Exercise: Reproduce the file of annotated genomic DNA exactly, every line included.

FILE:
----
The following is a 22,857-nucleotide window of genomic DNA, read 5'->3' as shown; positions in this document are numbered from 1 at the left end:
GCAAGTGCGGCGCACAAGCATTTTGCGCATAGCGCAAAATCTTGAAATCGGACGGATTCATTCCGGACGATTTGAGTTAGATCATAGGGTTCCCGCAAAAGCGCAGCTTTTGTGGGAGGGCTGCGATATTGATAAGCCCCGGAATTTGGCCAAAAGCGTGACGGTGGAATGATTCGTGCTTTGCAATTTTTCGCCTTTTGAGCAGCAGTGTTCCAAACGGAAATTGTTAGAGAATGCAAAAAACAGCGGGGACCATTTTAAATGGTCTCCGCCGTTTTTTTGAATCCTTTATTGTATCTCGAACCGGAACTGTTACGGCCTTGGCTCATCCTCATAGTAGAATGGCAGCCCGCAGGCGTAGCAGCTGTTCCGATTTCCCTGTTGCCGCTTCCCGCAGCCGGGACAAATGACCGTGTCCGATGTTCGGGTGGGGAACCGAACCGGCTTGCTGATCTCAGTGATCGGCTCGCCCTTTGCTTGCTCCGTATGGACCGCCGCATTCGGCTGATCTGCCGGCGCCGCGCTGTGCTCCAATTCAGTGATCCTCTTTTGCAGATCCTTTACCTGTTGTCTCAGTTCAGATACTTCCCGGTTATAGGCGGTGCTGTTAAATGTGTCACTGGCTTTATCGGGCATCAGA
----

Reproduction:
The following is a 22,857-nucleotide window of genomic DNA, read 5'->3' as shown; positions in this document are numbered from 1 at the left end:
GCAAGTGCGGCGCACAAGCATTTTGCGCATAGCGCAAAATCTTGAAATCGGACGGATTCATTCCGGACGATTTGAGTTAGATCATAGGGTTCCCGCAAAAGCGCAGCTTTTGTGGGAGGGCTGCGATATTGATAAGCCCCGGAATTTGGCCAAAAGCGTGACGGTGGAATGATTCGTGCTTTGCAATTTTTCGCCTTTTGAGCAGCAGTGTTCCAAACGGAAATTGTTAGAGAATGCAAAAAACAGCGGGGACCATTTTAAATGGTCTCCGCCGTTTTTTTGAATCCTTTATTGTATCTCGAACCGGAACTGTTACGGCCTTGGCTCATCCTCATAGTAGAATGGCAGCCCGCAGGCGTAGCAGCTGTTCCGATTTCCCTGTTGCCGCTTCCCGCAGCCGGGACAAATGACCGTGTCCGATGTTCGGGTGGGGAACCGAACCGGCTTGCTGATCTCAGTGATCGGCTCGCCCTTTGCTTGCTCCGTATGGACCGCCGCATTCGGCTGATCTGCCGGCGCCGCGCTGTGCTCCAATTCAGTGATCCTCTTTTGCAGATCCTTTACCTGTTGTCTCAGTTCAGATACTTCCCGGTTATAGGCGGTGCTGTTAAATGTGTCACTGGCTTTATCGGGCATCAGA